Thousands of unionized Starbucks workers walked off the job on Thursday during the company's annual Red Cup Day as a protest against ongoing staffing concerns and various promotional events. Organized by Starbucks Workers United, which represents more than 9,000 workers across 360 stores, approximately 5,000 participants took part in the so-called "Red Cup Rebellion" across 200 stores.
The union's primary demands include addressing staffing and scheduling issues and disabling mobile ordering during promotion days like Red Cup Day, which often leads to overwhelming customer demand without sufficient additional staff. Red Cup Day, known as Starbucks' "biggest sales event of the season," involves the distribution of free reusable holiday cups. It is also notorious for being challenging and understaffed for baristas.
In response to the walkout, a Starbucks spokesperson acknowledged that promotional events do alter store patterns and traffic. The company claimed that retail leaders have the flexibility to adjust staffing schedules based on the unique needs of each store, ensuring sufficient staff are present during peak hours. The spokesperson added that schedules are created three weeks in advance, accounting for employee availability and preferences. Starbucks also noted that additional labor hours are allocated to address staffing issues on promotional days.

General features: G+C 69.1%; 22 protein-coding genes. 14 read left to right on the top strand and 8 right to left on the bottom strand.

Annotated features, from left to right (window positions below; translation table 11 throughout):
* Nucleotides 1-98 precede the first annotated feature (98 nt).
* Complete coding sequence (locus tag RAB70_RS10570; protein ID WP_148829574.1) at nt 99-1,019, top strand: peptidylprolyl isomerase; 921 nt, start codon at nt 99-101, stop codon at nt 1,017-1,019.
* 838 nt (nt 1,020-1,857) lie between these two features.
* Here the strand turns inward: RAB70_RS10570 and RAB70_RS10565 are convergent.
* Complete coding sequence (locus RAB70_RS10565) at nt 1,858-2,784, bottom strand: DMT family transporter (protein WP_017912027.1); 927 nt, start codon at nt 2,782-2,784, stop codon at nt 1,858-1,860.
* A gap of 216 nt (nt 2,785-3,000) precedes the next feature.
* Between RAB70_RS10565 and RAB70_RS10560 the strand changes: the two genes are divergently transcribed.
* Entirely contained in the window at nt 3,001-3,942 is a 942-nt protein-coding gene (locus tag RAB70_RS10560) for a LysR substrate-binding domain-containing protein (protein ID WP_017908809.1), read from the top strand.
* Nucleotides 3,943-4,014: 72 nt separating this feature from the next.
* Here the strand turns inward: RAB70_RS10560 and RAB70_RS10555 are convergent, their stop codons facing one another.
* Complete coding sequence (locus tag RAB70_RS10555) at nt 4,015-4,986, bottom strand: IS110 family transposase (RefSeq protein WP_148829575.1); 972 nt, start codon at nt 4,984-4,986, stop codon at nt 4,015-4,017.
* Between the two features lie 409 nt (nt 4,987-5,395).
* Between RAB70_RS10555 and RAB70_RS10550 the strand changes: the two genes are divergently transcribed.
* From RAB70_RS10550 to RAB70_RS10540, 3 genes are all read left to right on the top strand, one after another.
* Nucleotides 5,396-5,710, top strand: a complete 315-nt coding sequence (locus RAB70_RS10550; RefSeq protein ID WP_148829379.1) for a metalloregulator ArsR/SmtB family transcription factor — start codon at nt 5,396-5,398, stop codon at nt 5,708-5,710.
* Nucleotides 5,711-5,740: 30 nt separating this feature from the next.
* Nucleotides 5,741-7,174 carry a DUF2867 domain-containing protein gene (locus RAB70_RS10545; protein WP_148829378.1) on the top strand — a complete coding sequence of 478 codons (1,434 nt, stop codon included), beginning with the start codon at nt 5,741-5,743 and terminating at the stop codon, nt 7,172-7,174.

According to Starbucks, less than 100 stores were affected by the strike, with the majority remaining open to serve customers. Despite the ongoing labor dispute, the company aims to find a resolution that addresses workers' concerns while maintaining smooth operations for their customers.